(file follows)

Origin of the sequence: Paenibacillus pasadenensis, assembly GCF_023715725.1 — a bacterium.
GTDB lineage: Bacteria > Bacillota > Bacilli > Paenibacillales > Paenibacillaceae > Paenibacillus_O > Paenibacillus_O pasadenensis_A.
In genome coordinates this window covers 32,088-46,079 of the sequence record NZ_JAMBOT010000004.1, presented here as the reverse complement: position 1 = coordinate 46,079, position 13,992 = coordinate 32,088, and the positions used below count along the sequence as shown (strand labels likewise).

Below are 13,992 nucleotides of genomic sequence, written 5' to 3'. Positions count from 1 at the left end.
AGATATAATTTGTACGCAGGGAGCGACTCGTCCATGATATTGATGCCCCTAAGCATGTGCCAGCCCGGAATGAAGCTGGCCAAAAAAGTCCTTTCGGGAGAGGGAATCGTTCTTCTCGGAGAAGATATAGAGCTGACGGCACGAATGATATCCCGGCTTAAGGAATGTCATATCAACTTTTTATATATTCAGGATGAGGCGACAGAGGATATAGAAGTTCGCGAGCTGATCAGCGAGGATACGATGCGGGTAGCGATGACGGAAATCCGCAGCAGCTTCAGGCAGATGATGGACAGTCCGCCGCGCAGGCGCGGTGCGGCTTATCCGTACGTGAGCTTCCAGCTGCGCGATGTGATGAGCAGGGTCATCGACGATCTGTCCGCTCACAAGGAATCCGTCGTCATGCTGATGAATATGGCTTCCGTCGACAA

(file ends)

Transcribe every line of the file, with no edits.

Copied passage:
Origin of the sequence: Paenibacillus pasadenensis, assembly GCF_023715725.1 — a bacterium.
GTDB lineage: Bacteria > Bacillota > Bacilli > Paenibacillales > Paenibacillaceae > Paenibacillus_O > Paenibacillus_O pasadenensis_A.
In genome coordinates this window covers 32,088-46,079 of the sequence record NZ_JAMBOT010000004.1, presented here as the reverse complement: position 1 = coordinate 46,079, position 13,992 = coordinate 32,088, and the positions used below count along the sequence as shown (strand labels likewise).

Below are 13,992 nucleotides of genomic sequence, written 5' to 3'. Positions count from 1 at the left end.
AGATATAATTTGTACGCAGGGAGCGACTCGTCCATGATATTGATGCCCCTAAGCATGTGCCAGCCCGGAATGAAGCTGGCCAAAAAAGTCCTTTCGGGAGAGGGAATCGTTCTTCTCGGAGAAGATATAGAGCTGACGGCACGAATGATATCCCGGCTTAAGGAATGTCATATCAACTTTTTATATATTCAGGATGAGGCGACAGAGGATATAGAAGTTCGCGAGCTGATCAGCGAGGATACGATGCGGGTAGCGATGACGGAAATCCGCAGCAGCTTCAGGCAGATGATGGACAGTCCGCCGCGCAGGCGCGGTGCGGCTTATCCGTACGTGAGCTTCCAGCTGCGCGATGTGATGAGCAGGGTCATCGACGATCTGTCCGCTCACAAGGAATCCGTCGTCATGCTGATGAATATGGCTTCCGTCGACAA